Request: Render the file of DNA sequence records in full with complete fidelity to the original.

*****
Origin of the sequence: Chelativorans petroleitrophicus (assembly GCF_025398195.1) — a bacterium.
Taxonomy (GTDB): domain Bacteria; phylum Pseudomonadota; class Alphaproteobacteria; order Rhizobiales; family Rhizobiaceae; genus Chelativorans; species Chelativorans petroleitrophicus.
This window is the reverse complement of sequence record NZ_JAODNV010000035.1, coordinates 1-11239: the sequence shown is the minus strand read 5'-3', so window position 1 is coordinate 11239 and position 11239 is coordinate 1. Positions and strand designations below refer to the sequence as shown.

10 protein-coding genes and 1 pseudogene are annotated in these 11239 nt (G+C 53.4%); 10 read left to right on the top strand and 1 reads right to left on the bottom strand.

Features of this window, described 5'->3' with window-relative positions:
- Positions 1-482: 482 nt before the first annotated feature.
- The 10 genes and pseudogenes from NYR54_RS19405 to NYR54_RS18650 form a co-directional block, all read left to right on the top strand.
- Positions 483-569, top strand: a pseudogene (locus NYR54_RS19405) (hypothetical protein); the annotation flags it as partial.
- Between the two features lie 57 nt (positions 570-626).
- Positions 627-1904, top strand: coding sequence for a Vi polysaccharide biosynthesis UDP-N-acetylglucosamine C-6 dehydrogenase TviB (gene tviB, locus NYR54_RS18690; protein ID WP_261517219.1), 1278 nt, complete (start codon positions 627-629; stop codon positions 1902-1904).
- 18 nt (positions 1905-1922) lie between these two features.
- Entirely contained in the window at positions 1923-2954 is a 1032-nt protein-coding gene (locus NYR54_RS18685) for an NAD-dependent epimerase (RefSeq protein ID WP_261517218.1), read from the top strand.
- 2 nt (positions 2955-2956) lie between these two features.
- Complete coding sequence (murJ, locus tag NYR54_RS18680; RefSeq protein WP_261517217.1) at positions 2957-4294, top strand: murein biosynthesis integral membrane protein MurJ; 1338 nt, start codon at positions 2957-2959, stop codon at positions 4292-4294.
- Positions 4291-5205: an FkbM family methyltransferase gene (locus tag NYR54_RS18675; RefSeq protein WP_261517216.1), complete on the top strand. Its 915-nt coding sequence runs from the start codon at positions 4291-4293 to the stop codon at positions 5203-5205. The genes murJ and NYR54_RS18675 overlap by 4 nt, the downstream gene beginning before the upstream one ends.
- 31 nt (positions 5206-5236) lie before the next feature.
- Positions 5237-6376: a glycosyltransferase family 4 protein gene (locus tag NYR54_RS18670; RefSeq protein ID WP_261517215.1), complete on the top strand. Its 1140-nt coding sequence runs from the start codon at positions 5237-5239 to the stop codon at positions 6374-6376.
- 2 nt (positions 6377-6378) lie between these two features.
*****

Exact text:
Origin of the sequence: Chelativorans petroleitrophicus (assembly GCF_025398195.1) — a bacterium.
Taxonomy (GTDB): domain Bacteria; phylum Pseudomonadota; class Alphaproteobacteria; order Rhizobiales; family Rhizobiaceae; genus Chelativorans; species Chelativorans petroleitrophicus.
This window is the reverse complement of sequence record NZ_JAODNV010000035.1, coordinates 1-11239: the sequence shown is the minus strand read 5'-3', so window position 1 is coordinate 11239 and position 11239 is coordinate 1. Positions and strand designations below refer to the sequence as shown.

10 protein-coding genes and 1 pseudogene are annotated in these 11239 nt (G+C 53.4%); 10 read left to right on the top strand and 1 reads right to left on the bottom strand.

Features of this window, described 5'->3' with window-relative positions:
- Positions 1-482: 482 nt before the first annotated feature.
- The 10 genes and pseudogenes from NYR54_RS19405 to NYR54_RS18650 form a co-directional block, all read left to right on the top strand.
- Positions 483-569, top strand: a pseudogene (locus NYR54_RS19405) (hypothetical protein); the annotation flags it as partial.
- Between the two features lie 57 nt (positions 570-626).
- Positions 627-1904, top strand: coding sequence for a Vi polysaccharide biosynthesis UDP-N-acetylglucosamine C-6 dehydrogenase TviB (gene tviB, locus NYR54_RS18690; protein ID WP_261517219.1), 1278 nt, complete (start codon positions 627-629; stop codon positions 1902-1904).
- 18 nt (positions 1905-1922) lie between these two features.
- Entirely contained in the window at positions 1923-2954 is a 1032-nt protein-coding gene (locus NYR54_RS18685) for an NAD-dependent epimerase (RefSeq protein ID WP_261517218.1), read from the top strand.
- 2 nt (positions 2955-2956) lie between these two features.
- Complete coding sequence (murJ, locus tag NYR54_RS18680; RefSeq protein WP_261517217.1) at positions 2957-4294, top strand: murein biosynthesis integral membrane protein MurJ; 1338 nt, start codon at positions 2957-2959, stop codon at positions 4292-4294.
- Positions 4291-5205: an FkbM family methyltransferase gene (locus tag NYR54_RS18675; RefSeq protein WP_261517216.1), complete on the top strand. Its 915-nt coding sequence runs from the start codon at positions 4291-4293 to the stop codon at positions 5203-5205. The genes murJ and NYR54_RS18675 overlap by 4 nt, the downstream gene beginning before the upstream one ends.
- 31 nt (positions 5206-5236) lie before the next feature.
- Positions 5237-6376: a glycosyltransferase family 4 protein gene (locus tag NYR54_RS18670; RefSeq protein ID WP_261517215.1), complete on the top strand. Its 1140-nt coding sequence runs from the start codon at positions 5237-5239 to the stop codon at positions 6374-6376.
- 2 nt (positions 6377-6378) lie between these two features.